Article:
The result under this is from a company called Pneumatic Cylinders & Couplings Inc., and is, quite frankly, an example of Google getting things wrong. While the company is indeed involved in the pneumatic cylinders field, it is a relatively small US outfit which has, I suspect, scored highly because its actual domain name includes the term “pneumatic cylinders”. It shouldn’t be a major result here in the UK. I’ll talk about this phenomenon more later in the week.
At positions six, seven and eight, we find three straightforward manufacturers, including a second of the big names in the market:
Airtechnics has made a decent effort at making its entry look attractive, although the title is too long and has been truncated. However, I wouldn’t be surprised if its position has benefited from having such a nice-looking entry. Don’t forget, the more people who click on your entry, the higher Google will place it. Under this, ACC has been incredibly lucky. It has a serviceable title, but hasn’t written a description, so Google has taken a chunk of text off the page, and – by fluke – it fits beautifully. The URL in green is clunky, but probably effective.
Festo is a major player, and you would expect it to figure strongly in the Google results, but it turns out to be its “FAQ” page about pneumatics which is ranked most highly, probably because other sites link to it for definitions. That’s a great example of how “authority” pages can work: I suspect that despite Festo’s position in the market, it wouldn’t have made it on to page one of the Google results at all had it relied on its product page. Festo has written a description for the page, but it’s rubbish, so Google has taken some text off the page instead. Unlike ACC, this hasn’t worked well. Festo also suffers from having an SEO-unfriendly content management system, like Parker, so the URL is also of no help.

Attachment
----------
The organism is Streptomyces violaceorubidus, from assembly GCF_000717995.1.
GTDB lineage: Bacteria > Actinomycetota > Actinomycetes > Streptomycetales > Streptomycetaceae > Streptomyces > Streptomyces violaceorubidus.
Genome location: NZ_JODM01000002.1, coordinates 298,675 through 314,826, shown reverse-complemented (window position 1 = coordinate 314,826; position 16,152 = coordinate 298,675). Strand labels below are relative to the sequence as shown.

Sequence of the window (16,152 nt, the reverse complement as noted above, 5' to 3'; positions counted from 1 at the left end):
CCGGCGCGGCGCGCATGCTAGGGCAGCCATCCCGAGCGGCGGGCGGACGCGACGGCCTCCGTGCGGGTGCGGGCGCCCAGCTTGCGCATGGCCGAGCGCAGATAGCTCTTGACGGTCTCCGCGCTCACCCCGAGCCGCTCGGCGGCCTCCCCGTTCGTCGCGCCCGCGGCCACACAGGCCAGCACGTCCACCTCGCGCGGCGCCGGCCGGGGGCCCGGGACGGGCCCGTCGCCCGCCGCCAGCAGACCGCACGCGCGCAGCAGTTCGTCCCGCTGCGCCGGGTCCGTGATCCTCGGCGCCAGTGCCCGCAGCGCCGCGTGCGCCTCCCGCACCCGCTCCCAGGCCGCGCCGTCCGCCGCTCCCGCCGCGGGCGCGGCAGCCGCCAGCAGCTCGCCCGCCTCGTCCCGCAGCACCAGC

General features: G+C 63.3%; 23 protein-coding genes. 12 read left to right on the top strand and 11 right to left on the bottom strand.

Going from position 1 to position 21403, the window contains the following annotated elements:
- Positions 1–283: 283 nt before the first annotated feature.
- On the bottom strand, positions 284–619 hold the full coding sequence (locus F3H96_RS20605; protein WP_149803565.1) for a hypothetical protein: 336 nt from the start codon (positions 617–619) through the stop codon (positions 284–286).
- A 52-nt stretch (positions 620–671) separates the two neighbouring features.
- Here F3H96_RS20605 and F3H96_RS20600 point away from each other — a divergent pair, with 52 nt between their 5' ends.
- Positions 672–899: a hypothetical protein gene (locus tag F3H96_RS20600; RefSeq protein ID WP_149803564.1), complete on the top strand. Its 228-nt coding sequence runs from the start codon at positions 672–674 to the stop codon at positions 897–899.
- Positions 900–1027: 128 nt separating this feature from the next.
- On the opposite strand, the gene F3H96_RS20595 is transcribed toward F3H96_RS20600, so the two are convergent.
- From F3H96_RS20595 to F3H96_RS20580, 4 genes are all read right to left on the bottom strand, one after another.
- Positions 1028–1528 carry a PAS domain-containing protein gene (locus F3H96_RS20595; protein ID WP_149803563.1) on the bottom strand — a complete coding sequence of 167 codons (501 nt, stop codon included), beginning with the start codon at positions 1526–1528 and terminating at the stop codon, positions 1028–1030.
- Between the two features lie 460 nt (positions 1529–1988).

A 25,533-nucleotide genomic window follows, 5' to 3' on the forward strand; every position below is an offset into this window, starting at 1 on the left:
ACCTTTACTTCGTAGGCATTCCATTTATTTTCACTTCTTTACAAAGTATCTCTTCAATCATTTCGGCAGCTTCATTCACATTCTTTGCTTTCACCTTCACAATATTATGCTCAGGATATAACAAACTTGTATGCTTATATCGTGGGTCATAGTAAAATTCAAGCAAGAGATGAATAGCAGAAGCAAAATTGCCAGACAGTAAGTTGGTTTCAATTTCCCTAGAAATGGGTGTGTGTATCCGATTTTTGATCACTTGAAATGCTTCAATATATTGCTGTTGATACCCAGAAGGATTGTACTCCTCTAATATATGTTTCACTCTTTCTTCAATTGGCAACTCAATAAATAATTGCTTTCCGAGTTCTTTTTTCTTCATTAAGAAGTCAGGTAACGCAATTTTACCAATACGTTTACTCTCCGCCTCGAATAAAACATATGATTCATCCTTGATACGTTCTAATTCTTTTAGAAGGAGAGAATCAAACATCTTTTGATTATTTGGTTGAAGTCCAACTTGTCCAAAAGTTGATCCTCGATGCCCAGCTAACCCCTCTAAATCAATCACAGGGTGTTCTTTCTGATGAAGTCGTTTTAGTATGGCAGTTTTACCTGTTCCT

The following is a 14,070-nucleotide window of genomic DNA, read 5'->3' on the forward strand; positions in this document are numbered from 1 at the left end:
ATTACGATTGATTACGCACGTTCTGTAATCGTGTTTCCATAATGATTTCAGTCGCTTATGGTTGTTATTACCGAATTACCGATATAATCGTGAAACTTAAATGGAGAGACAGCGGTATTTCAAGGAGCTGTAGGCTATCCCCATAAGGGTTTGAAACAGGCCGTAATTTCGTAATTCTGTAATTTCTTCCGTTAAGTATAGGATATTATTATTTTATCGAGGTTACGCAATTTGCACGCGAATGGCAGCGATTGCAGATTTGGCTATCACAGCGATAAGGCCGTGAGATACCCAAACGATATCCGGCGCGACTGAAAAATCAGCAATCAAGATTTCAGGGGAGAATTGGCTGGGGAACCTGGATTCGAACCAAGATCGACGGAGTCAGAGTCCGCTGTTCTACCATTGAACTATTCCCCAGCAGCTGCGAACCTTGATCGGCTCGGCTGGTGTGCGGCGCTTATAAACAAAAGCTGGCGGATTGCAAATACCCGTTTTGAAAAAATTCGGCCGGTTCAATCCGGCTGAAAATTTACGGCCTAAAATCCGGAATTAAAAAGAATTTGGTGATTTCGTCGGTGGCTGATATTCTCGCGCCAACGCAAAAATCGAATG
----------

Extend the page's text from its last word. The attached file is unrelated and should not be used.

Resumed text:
And finally we get to positions nine, ten and eleven:
The Univer entry could be so much better. Its title is perfunctory (why the “MFG”? The company’s name is Univer Manufacturing, so the weirdly-capitalised “MFG” just looks like the work of a semi-literate web developer) and there’s been no attempt at writing a description, so Google has had to try to come up with something nice, but it’s failed. EBay gets favoured treatment from Google, and presumably knows it. Every page has the same description, which Google kindly runs in part (the first of the three lines), but then Google goes on to rip an additional two lines of text off the page, which is a bit messy. I doubt that eBay users care. Finally we have Davis Pneumatic Systems, which has written a title and description that can hardly be described as elaborate, but they’re functional and look a lot better than some of the efforts from the big players in the market, so well done.
What can we learn from all of this? Although the way in which a company directs Google to show its results may not have a significant impact on the actual position in the results, it can make results stand out against even the biggest competitors. It’s easy to write good titles and descriptions (go back and look at my 4-20mA aerospace widgets example yesterday), so why don’t more companies bother? Ignorance, I guess. Scanning down the page, some results definitely look more attractive than others, and I’d bet that they get significantly more clicks. Although one or two are just flukes, at least some have had a bit of thought put into them.